The Couch: Love and hate collide in fierce resistance to letting go
As he spoke it became obvious that the man was still doing cold turkey, still suffering the agonies of total withdrawal after a lifelong addiction.
Ronan O'Gara was like Ewan McGregor in Trainspotting, just short of disappearing down the toilet bowl in search of one last shot of adrenaline, a few more minutes of action on a playing field.
After some 29,000 minutes of top-flight game-time with club and country, spread over 16 seasons, he still wanted one for the road. After 3,700 points on the scoreboard, give or take, he still wanted one last pot at the posts.
"I still feel like I'm gonna play," he says, right at the end of the documentary, "I still feel like there's ten minutes in me for Racing Metro, you know?" This from a 36-year-old father of four who'd publicly announced his retirement in May. "I say it jokingly," he adds, "but I still think the dream is alive! They're there, (saying) 'Rog, the dream is over, forget it!' And I'm there, 'It's not, I could do this!' You know?"
If he's not careful with that kind of talk, they could end up taking him to the vet for the snip, as it were. If only to put him out of his misery, once and for all.
When he's dreaming like this, he says, he also dreams of being 22 again, only this time having the benefit of all that knowledge and experience. "If you knew (then) what you know now, you'd be a good player."
But if he knew then what he knows now, he mightn't have been half the player he was. There's a reason they send young men off to war: full of piss and vinegar, they think they're invincible, they know no fear.
O'Gara was a marvellous subject: moody, complicated, introspective and candid. The film-makers Nathan Nugent and Dave Berry, already with a distinguished portfolio behind them, did an equally marvellous job. Visually and editorially, it was made with discernment and class.
Premiered on RTE last Thursday night, it lived up to the advance publicity. O'Gara's story is well known and there was a risk of stale bread from material that is so familiar. But they avoided a clichéd narrative and skipped quickly across well-worn ground. The Heineken Cups were packaged concisely, without any hoary old recollections from O'Gara. Nor did he resort to boilerplate adjectives when recalling those triumphs.
Instead he came up with this, as those emotional scenes from Cardiff in '06 were relayed in montage: "There was huge collective love for each other," he said, as various Munster players fell into manly, meaty embraces at the final whistle. "You can have all the technical expertise," he continued, "but like, love in sport goes a long way."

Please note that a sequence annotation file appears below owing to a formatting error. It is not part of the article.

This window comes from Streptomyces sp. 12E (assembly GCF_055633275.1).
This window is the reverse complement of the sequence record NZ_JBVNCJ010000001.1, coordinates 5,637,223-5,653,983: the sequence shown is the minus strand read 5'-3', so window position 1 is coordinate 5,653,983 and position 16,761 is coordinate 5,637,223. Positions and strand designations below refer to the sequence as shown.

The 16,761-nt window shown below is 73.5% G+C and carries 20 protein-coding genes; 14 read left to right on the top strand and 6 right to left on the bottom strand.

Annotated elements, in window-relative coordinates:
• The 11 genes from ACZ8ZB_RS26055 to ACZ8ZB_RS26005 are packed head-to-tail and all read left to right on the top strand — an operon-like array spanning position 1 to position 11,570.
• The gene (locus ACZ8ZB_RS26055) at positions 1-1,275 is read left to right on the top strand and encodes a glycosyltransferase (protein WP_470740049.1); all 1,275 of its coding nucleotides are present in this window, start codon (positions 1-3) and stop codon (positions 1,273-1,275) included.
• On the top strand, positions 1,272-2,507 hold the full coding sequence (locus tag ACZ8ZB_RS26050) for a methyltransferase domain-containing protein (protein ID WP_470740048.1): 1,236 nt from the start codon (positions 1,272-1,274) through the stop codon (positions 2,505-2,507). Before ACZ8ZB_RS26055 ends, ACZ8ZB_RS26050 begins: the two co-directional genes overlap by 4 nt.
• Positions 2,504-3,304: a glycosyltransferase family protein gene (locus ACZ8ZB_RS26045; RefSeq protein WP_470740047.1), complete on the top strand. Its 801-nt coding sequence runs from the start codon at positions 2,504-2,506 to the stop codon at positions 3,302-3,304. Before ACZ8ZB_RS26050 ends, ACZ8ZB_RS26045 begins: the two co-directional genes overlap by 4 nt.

And hatred has its place too. Or intense dislike and mutual paranoia. But enough about his relationship with Johnny Sexton. It was fun while it lasted, and regrettably it's all good now.
Of much more interest is his relationship with Declan Kidney. Now there's a complex tango. They go back a long way, all the way to O'Gara's boyhood. The player never bothered much with diplomatic euphemisms or bland generalities. The manager, shrewd and gnomic, deployed them with frustrating skill.
A particular strength of this film was its presence in O'Gara's life as stuff happened and stories unfolded. They were there at the time. Rather than fetching up when his career was done and dusted, they captured his emotions and reflections in real time, as they were churning. It wasn't a look-back in mellow amber, but a rolling diary in the raw.
So when Kidney dropped O'Gara and picked Sexton in November '09, they filmed while he vented. "I've had Declan all my career," he says. And Kidney was very good at motivating a team. "But tactically, and from my (game's) point of view, he has very little role. So for years -- it's not as if I blanked him out, but he doesn't have any impact on my week. I'd always be trying to push standards and push game plans and stuff, and I knew once he had another alternative, he was gonna use him."
You could spend a while picking the bones out of that statement.
O'Gara's fierce resistance to his changing circumstances
dominates the narrative: his need to play, to remain on top, is almost painful. But he is battling against the gravity of age and the ambition of a younger rival. As a story, it is timeless.
The documentary becomes in passing a meditation on this theme.
In his final few seasons he talks frequently about quitting, torn between hanging on and letting go.
In January 2011, Munster are knocked out of Europe by Toulon. "I've had enough," he declares afterwards, voice breaking. "I want to give up, I don't want to play rugby anymore."
A voice off camera asks, "It's that tough?" "Yeah it is," comes the reply, "and it'll be fuckin' worse tomorrow."
Three years later, there are definitely no more tomorrows, not as a player. Unless, perhaps, just maybe, Racing Metro are two points down in a Heineken Cup semi-final, with ten minutes to play.
And in his mind he is back in the pocket, waiting for the ball, ready for the drop goal. He still has that image in his head. "Because you love it so much, it's hard to let go."